All things considered, the age difference between Javier Bardem and Jennifer Lawrence is only, like, the ninth of tenth weirdest thing about Mother!
Mother! is a new film from Darren Aronofsky — the twisted mind behind films such as Requiem for a Dream, Black Swan and Noah. We’re going to lead off with the trailer with this one, which you can watch below:
In Mother! Jennifer Lawrence and Javier Bardem play a married couple living in a mansion, one that is rather secluded from the rest of the world. It’s a run-down house, but Lawrence — whose character is only given the name ‘mother,’ while Bardem is simply referred to as ‘Him’ — spends most of her days renovating it while Bardem works in his study alone, writing.
They seem like a perfectly happy couple until one day, completely out of the blue, another older couple shows up. Played by Ed Harris and Michelle Pfeiffer, the couple asks if they can stay with them. Lawrence is dumb-founded by this odd request, while Bardem is happy to invite them in with open arms.
Weird and mysterious things start happening around the house following the arrival of Harris and Pfeiffer. Not only that, but other people that Lawrence doesn’t recognize start showing up as well, and the whole time Bardem is strangely getting more and more distant.
The trailers for Mother! would have you believe that this is a psychological horror somewhat in the same vein as Get Out or even Black Swan. It isn’t. At all. Most of the audience won’t even consider this a horror movie when all is said and done, and there will be a large number of people who absolutely despise this movie.
That’s because Mother! is a bold, almost experimental, kind of film that’s trying to address certain political and social issues. Things like climate change, politics, war and, most of all, religion are all touched on through various metaphors and symbolism. Aronofsky allegedly wrote this script because he was so fed up with the current state of the world, and finished the first draft in just five days. While there are elements of Rosemary’s Baby at play in certain moments, this movie entirely stands on being it’s own thing.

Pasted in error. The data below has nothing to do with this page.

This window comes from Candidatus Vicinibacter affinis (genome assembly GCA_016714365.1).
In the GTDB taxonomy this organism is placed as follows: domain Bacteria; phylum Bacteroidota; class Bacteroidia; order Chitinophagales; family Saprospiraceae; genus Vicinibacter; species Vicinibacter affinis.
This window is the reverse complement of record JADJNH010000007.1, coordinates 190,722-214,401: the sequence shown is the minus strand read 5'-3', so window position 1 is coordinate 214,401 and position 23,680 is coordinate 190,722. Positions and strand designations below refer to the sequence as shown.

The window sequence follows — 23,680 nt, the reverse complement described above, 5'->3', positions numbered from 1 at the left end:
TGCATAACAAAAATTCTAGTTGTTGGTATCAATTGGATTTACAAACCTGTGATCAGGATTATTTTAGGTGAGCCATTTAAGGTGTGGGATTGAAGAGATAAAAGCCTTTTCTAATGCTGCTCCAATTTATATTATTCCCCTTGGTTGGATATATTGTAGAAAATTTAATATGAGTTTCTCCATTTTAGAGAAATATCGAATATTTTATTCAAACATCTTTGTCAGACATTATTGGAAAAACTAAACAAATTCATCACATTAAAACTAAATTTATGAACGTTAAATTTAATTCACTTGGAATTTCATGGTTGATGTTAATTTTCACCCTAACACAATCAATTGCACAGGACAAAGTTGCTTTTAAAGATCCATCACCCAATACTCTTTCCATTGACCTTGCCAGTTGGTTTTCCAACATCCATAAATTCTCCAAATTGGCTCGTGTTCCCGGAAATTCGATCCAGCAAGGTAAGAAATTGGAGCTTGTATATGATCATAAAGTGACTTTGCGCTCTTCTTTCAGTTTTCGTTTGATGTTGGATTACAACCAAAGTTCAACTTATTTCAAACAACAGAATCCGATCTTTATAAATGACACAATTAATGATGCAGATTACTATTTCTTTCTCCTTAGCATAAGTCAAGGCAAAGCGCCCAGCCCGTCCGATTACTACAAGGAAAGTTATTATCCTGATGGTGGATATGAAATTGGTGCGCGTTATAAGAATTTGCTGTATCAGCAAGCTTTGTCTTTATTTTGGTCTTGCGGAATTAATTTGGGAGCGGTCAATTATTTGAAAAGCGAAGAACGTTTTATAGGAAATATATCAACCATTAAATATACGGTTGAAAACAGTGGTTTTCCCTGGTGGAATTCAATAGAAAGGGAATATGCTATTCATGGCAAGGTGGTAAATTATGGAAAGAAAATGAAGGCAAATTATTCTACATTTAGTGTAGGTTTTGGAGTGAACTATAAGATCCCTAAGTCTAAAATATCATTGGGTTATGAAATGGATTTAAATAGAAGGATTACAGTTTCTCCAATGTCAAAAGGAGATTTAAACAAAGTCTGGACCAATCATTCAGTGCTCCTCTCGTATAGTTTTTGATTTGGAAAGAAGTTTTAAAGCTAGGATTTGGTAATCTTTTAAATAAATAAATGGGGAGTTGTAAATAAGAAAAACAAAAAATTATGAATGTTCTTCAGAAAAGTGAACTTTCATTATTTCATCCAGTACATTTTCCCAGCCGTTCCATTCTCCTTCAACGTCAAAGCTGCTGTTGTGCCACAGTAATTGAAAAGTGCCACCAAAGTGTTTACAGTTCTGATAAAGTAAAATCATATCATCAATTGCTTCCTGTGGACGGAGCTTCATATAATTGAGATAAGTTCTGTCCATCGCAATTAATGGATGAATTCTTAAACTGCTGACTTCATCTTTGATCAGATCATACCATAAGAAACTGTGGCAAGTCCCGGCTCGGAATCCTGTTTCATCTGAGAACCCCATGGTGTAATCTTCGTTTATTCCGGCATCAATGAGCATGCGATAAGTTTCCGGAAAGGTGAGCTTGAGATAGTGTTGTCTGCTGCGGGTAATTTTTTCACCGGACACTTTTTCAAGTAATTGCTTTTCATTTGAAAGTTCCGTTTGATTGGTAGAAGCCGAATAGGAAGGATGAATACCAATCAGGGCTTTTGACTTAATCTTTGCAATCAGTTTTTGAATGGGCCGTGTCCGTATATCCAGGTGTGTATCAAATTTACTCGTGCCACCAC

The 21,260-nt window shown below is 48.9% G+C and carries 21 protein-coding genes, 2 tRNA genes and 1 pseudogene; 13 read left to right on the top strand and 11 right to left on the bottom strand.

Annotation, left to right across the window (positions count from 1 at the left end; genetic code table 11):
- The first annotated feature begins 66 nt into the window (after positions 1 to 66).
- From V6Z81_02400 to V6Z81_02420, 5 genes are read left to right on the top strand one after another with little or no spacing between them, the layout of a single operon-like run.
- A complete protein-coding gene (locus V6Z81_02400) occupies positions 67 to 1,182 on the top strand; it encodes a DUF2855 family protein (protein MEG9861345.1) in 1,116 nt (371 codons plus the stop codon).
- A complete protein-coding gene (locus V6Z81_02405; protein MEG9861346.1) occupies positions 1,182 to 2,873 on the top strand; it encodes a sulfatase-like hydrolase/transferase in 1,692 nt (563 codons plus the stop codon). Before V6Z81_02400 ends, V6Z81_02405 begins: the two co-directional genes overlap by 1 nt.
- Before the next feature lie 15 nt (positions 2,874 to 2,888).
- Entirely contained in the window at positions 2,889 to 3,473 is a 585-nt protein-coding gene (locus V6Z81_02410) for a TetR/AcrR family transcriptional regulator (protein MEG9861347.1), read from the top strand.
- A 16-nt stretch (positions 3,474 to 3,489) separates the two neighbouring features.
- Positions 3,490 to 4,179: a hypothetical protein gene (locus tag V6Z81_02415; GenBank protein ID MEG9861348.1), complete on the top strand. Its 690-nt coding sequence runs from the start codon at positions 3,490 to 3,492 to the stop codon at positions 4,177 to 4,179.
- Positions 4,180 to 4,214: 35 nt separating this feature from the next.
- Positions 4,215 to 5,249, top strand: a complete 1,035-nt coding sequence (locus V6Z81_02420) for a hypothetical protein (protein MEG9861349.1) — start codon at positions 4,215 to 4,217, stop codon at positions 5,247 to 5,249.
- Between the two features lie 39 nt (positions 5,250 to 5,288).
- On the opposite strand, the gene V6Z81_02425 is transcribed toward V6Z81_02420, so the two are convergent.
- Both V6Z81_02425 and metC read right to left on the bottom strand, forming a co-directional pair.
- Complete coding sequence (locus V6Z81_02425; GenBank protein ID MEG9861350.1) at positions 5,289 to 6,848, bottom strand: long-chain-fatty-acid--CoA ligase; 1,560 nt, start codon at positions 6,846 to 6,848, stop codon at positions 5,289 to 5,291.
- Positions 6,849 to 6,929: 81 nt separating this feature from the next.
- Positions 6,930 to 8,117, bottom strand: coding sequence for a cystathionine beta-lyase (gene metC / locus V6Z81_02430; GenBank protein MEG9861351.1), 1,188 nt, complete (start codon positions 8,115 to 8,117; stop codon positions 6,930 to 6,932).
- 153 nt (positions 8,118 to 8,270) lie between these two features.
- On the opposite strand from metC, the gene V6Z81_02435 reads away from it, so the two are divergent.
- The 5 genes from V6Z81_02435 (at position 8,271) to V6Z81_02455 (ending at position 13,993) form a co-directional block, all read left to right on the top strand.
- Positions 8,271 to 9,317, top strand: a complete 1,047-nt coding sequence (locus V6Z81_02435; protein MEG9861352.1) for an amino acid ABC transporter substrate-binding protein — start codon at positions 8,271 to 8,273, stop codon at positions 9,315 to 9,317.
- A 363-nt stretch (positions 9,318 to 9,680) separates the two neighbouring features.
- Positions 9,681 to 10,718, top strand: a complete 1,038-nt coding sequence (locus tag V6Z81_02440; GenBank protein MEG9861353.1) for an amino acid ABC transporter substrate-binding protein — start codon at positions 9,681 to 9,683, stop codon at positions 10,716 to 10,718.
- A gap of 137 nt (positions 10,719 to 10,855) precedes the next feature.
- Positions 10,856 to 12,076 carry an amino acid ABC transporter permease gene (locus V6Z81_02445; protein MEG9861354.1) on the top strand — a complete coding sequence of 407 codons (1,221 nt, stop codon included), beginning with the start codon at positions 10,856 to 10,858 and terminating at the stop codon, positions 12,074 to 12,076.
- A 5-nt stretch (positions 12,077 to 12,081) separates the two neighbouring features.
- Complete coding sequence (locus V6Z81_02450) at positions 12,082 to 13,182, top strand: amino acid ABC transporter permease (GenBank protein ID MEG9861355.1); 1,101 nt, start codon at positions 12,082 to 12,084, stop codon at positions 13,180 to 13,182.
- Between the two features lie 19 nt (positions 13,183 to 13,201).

This is why credit should be given to Aronofsky and his bold signature style of filmmaking. There’s great aspects of cinematography, editing and visual story-telling that are at play in Mother!, to the degree where film-fans will at least be able to appreciate the film even if they don’t necessarily like it. Credit also goes to Paramount for taking a chance and funding this movie, given that they pushed back another Friday the 13th reboot in favor for this original, yet highly strange project.
It’s hard to say what kind of legacy Mother! is going to have ten years down the line. It’s possible that this film is ahead of it’s time and will one day be looked at as a masterpiece, and it’s also possible that Aronofsky got so caught up in his bizarre mind that the whole thing can be viewed as somewhat pretentious. Only one thing can be guaranteed — this movie is going to be divisive.
This film does not have the same kind of mass appeal as It, and like-wise definitely won’t be making over $100 million at the box office this weekend. The best advice I can give is to know what you’re getting in for — this is not a horror movie or even a thriller, it’s a political and social statement wrapped up in ambiguity — and to at least try and admire the talent behind the camera, even if you have no clue what’s actually going on.